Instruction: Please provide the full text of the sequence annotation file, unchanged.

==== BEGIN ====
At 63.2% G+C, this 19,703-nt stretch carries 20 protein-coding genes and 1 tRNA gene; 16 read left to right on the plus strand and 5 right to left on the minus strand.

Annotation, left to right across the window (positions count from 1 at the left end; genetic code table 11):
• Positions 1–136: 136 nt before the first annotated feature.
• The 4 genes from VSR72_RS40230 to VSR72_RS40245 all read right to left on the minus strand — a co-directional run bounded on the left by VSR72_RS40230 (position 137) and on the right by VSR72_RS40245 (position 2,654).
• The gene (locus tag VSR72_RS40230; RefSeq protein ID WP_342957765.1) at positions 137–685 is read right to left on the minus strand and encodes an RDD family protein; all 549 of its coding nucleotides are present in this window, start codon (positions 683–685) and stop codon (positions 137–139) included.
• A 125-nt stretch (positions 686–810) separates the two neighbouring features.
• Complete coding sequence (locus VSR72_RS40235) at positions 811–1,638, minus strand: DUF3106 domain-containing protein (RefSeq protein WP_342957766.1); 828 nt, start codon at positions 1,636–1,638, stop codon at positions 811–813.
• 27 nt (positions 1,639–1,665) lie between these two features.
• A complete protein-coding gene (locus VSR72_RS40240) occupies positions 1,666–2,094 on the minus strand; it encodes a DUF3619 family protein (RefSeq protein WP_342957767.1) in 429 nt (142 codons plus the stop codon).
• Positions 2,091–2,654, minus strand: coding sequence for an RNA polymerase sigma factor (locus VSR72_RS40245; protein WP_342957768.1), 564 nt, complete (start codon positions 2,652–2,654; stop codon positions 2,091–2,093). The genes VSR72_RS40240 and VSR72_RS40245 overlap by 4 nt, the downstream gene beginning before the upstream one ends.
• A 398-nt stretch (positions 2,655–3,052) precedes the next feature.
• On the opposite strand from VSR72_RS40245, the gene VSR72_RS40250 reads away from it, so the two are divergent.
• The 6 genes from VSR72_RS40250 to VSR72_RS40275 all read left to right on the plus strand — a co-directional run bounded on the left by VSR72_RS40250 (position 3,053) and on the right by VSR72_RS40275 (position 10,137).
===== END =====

At 63.2% G+C, this 19,703-nt stretch carries 20 protein-coding genes and 1 tRNA gene; 16 read left to right on the plus strand and 5 right to left on the minus strand.

Annotation, left to right across the window (positions count from 1 at the left end; genetic code table 11):
• Positions 1–136: 136 nt before the first annotated feature.
• The 4 genes from VSR72_RS40230 to VSR72_RS40245 all read right to left on the minus strand — a co-directional run bounded on the left by VSR72_RS40230 (position 137) and on the right by VSR72_RS40245 (position 2,654).
• The gene (locus tag VSR72_RS40230; RefSeq protein ID WP_342957765.1) at positions 137–685 is read right to left on the minus strand and encodes an RDD family protein; all 549 of its coding nucleotides are present in this window, start codon (positions 683–685) and stop codon (positions 137–139) included.
• A 125-nt stretch (positions 686–810) separates the two neighbouring features.
• Complete coding sequence (locus VSR72_RS40235) at positions 811–1,638, minus strand: DUF3106 domain-containing protein (RefSeq protein WP_342957766.1); 828 nt, start codon at positions 1,636–1,638, stop codon at positions 811–813.
• 27 nt (positions 1,639–1,665) lie between these two features.
• A complete protein-coding gene (locus VSR72_RS40240) occupies positions 1,666–2,094 on the minus strand; it encodes a DUF3619 family protein (RefSeq protein WP_342957767.1) in 429 nt (142 codons plus the stop codon).
• Positions 2,091–2,654, minus strand: coding sequence for an RNA polymerase sigma factor (locus VSR72_RS40245; protein WP_342957768.1), 564 nt, complete (start codon positions 2,652–2,654; stop codon positions 2,091–2,093). The genes VSR72_RS40240 and VSR72_RS40245 overlap by 4 nt, the downstream gene beginning before the upstream one ends.
• A 398-nt stretch (positions 2,655–3,052) precedes the next feature.
• On the opposite strand from VSR72_RS40245, the gene VSR72_RS40250 reads away from it, so the two are divergent.
• The 6 genes from VSR72_RS40250 to VSR72_RS40275 all read left to right on the plus strand — a co-directional run bounded on the left by VSR72_RS40250 (position 3,053) and on the right by VSR72_RS40275 (position 10,137).